The thirteen short stories that make up Amanda Michalopoulou's I'd Like read like versions of an unwritten novel: each riveting tale resonates with the others, and yet a sense of their connectedness remains tantalizingly out of grasp. Instead, we are presented with a kaleidoscope of characters and events, signs and emotions, linked by the uncanny repetition of certain details: blossoming almond trees, red berets, bleeding feet, accidents small and large. Michalopoulou's characters are both patently fictitious and profoundly real, as they move through a world in which even the smallest of everyday occurrences can take on enormous significance. I'd Like offers a touching, utterly unique reading experience from one of Greece's most innovative young storytellers.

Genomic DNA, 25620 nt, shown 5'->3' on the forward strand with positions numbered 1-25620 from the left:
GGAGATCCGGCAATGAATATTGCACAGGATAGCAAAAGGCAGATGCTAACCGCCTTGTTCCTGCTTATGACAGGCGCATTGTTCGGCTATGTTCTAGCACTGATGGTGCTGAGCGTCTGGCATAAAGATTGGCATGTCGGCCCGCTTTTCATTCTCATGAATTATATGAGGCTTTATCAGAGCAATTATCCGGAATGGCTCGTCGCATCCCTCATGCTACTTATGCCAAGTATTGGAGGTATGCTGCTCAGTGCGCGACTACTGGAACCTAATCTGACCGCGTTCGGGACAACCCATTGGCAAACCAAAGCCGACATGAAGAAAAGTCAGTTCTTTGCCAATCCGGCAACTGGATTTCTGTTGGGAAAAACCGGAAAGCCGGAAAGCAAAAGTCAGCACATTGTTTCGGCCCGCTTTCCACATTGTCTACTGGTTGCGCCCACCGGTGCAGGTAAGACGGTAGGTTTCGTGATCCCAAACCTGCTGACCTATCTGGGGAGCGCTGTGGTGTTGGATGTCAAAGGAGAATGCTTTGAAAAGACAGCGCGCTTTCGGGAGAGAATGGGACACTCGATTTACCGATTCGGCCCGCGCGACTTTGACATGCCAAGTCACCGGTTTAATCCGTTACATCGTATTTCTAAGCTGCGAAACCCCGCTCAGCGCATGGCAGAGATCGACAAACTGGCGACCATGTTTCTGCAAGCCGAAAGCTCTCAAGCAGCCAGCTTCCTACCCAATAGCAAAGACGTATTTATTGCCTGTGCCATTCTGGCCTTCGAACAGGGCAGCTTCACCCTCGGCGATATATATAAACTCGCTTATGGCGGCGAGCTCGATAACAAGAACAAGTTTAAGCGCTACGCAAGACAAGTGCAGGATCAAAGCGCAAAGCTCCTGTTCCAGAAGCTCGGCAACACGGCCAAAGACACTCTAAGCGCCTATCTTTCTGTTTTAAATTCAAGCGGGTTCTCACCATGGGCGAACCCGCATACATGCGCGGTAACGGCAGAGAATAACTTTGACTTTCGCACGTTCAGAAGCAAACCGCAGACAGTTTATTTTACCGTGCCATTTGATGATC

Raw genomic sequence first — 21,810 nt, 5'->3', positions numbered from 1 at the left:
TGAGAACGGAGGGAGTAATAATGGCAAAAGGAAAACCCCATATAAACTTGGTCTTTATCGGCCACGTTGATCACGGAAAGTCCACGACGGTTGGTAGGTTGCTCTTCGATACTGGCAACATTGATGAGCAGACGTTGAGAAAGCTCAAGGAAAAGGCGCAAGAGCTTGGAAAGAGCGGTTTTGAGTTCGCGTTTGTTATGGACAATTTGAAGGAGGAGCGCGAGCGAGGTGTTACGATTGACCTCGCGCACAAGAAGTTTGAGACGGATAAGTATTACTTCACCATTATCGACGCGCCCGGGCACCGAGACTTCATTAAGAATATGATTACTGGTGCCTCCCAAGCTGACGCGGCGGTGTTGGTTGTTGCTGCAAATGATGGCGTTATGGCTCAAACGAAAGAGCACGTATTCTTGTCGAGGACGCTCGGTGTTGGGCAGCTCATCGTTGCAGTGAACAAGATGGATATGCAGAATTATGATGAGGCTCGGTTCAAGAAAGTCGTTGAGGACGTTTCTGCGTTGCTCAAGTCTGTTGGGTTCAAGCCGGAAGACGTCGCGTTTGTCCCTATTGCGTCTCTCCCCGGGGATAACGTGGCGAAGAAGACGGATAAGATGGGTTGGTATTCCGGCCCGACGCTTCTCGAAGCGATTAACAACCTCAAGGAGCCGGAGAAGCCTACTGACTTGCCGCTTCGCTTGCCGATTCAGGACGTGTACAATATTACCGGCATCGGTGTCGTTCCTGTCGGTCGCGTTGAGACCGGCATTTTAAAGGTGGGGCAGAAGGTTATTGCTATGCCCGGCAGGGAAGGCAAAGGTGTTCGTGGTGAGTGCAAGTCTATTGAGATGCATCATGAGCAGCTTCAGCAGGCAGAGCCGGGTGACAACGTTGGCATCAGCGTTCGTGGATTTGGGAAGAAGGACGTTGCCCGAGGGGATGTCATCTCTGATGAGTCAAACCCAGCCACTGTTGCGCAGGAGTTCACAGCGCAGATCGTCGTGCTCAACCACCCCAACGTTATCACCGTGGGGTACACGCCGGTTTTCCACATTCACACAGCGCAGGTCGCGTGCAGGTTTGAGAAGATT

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LibraryThing ReviewUser Review - papalaz - LibraryThing
I came to this text expecting a collection of short stories from the author of How I Killed My Best Friend. The blurb on the back, however, suggested that there was rather more on offer. I read the ... Read full review
LibraryThing ReviewUser Review - GlebtheDancer - LibraryThing
I'd Like is a collection of short stories, largely concerned with the difficulties of family life and relationships. It is, in some ways, reminiscent, in terms of themes at least, of the sort of ... Read full review